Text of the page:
The start of the school year feels like a marathon on many levels. Two weeks of hard core preparation, setting down milestones till the finish line, and then visualizing the sweet victory at the end. :) InshaAllah everything goes as smoothly as possible. This year I have two school roles .. one is of course my actual work, and the second is Saturday school. It’s been a couple years since I’ve been in the classroom so I spent a good portion of the weekend creating lesson plans and activities. The leadership this year is excellent and they’ve given me a lot of latitude in structuring the class and curriculum as I see fit. My focus with the Level 4 students (ages 14+) will be:
1. Increase their love for Allah (swa) and the Prophet (saw) through a special focus on Asma-ul-Husna and the Shama’il of the Prophet (saw)
2. Focus on refining their sense of self by presenting Islamic studies in a relevant way to help them reflect on and navigate their environment (school, home community).
3. Increase their confidence in learning and studying the Qur’an. Will be referencing the Abdul Haleem translation .. one of the best I’ve come across.
4. Develop their leadership capabilities.
5. Increase their critical thinking skills through meaningful activities and discussion
6. Help them connect with their community through services hours and volunteer work
With these goals in mind for each class, I plan to hit on some special topics including social media (using Fiqh of Social Media handbook by Omar Usman), diseases of the heart (Ustadh Abdul Rahman Murphy’s “The Good Life”), review of halal trade vs. riba (I want to touch on this since many of the students are thinking about college and student loans. Joe Bradford has great resources on this), and definitely plan to incorporate the Inspiration series. Season 2 episode 1 went way beyond my expectations.
I think now more than ever, we are at a very critical time when it comes to our youth. Some of the things I see in the school just boggles my mind, and it’s scary to think many parents are unaware or oblivious of the kinds of things our youth are exposed to on a regular basis. I commend parents for enrolling their kids in weekend programs because at the very least, they can benefit from an Islamic environment, but it’s certainly not sufficient. I met some of the parents yesterday and highly encouraged them to be engaged with their student’s learning by staying up to date with their studies so we can all work together in supporting their growth and education. They can’t do it alone and it’s critical for us to have active discussions about these issues.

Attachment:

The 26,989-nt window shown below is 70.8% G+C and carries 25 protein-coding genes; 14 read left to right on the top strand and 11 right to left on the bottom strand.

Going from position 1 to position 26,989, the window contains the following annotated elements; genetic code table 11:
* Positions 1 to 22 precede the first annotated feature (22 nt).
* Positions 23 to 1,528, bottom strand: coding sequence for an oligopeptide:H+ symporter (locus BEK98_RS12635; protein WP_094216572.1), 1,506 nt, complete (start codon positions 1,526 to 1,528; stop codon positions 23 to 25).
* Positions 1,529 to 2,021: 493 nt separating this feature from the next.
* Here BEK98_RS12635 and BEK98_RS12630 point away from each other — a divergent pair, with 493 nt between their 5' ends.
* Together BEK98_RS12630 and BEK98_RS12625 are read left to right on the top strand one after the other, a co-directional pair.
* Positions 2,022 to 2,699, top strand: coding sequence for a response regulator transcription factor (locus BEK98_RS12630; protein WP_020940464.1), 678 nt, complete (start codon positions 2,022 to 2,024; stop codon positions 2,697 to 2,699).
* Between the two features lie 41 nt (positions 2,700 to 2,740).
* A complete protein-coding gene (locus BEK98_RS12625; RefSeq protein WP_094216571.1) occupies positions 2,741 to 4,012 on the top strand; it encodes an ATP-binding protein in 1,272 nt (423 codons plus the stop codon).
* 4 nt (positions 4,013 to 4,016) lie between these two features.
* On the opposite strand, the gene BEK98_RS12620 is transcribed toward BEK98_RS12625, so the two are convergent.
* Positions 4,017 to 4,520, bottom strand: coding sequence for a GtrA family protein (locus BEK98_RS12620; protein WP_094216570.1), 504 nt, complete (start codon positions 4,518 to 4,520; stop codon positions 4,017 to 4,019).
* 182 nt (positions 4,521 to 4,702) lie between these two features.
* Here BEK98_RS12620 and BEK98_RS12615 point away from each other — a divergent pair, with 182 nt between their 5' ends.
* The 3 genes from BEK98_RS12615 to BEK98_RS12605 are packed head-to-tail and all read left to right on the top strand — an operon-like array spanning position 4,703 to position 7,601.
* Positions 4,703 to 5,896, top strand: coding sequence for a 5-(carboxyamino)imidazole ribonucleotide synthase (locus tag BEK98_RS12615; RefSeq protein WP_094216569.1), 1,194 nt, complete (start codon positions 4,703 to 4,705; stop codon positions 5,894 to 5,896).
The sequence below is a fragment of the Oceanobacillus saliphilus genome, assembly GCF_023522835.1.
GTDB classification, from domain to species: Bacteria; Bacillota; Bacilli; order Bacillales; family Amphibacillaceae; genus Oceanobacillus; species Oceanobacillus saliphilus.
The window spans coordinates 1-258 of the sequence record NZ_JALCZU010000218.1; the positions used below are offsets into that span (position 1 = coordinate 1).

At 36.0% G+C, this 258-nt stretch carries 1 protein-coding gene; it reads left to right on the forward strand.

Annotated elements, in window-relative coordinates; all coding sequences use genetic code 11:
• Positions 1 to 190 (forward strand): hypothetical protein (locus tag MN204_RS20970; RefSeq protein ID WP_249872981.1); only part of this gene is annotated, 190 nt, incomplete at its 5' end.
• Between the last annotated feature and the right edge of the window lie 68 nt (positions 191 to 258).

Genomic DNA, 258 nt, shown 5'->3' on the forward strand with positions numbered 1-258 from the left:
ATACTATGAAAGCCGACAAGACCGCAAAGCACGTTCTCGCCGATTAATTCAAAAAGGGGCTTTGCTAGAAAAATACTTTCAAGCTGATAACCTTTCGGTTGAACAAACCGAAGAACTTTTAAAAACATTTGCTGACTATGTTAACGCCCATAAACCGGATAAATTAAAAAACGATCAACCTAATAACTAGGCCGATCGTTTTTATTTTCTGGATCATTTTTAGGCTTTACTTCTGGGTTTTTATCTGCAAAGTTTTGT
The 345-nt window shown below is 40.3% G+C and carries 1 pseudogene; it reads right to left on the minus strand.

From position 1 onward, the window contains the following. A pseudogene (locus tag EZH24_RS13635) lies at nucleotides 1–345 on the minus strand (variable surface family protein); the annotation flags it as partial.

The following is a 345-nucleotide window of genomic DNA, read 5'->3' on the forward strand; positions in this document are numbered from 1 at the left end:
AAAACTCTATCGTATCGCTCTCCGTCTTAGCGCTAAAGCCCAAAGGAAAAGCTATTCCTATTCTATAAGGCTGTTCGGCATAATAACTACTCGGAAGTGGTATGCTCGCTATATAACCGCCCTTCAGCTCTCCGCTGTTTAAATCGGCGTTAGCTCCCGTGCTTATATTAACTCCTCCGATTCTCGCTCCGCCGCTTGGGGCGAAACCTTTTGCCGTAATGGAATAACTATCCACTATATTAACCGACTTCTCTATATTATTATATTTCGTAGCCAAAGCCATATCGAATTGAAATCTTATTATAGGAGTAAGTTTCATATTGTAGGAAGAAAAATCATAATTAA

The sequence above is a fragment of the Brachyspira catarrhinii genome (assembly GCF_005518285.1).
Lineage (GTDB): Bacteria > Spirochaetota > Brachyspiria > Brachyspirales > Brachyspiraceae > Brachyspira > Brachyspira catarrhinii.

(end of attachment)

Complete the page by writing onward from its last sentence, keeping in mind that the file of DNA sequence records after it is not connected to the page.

One thing I’ve noticed more often ever since it was mentioned in a Ramadan khatira this year, is that when it comes to education, you almost always see that the child’s mother will come instead of the father. I see this a lot at work, and sometimes when I do see the father show up for a meeting, I get confused lol because I’m so used to seeing the mother coming to inquire about their child’s progress or challenges. Even in our parent orientation for Saturday school yesterday, I counted 3 fathers and the rest were all mothers who accompanied their kids. It makes sense on one level since moms’ typically fall into the nurturing role, but if you look at the Qur’an .. it is filled with examples of involved fathers who were at the front lines when it came to the education and tarbiya of their kids. In my third lesson this year, I plan to do an in-depth study of the advice Luqman gave to his son and then have the class derive lessons for themselves .. and in addition, I would like to really emphasize Luqman’s role as a father and his proactivity in counseling his son from a young age. Just in reading that passage, you can feel the intimate bond he had with his son and the progression of his advice is so beautiful, intentional, and age-appropriate. Screen shot below. At a societal level, I think we have a serious epidemic of un-involved fathers and single parent homes mostly run by mothers. More on this in another post inshaAllah, but suffice it to say there is tons of research on the mental, emotional, academic, and even developmental impact on children when one or both parents are absent.
For all of us working with youth, it’s a great reminder that we need to be active, involved, observant, kind, compassionate and give 110% to our students every single day. We should see our work as an amanah from Allah and “tread softly” on their dreams, in the words of W.B. Yeats.
May Allah (swa) make it a successful year for all students and help us in helping them reach their potential. Ameen.
اَللَّهُمَّ إِنِّي أَسْأَلُكَ عِلْمًا نَافِعًا , وَ رِزْقًا طَيَّبًا , وَ عَمَلاً مُتَقَبَّلاً
Allahumma inni as’aluka ‘Ilman naafi’an, wa rizqan tayyiban, wa ‘amalan mutaqabbalan
O Allah, I ask You for knowledge that is of benefit, a good provision and deeds that will be accepted. Ameen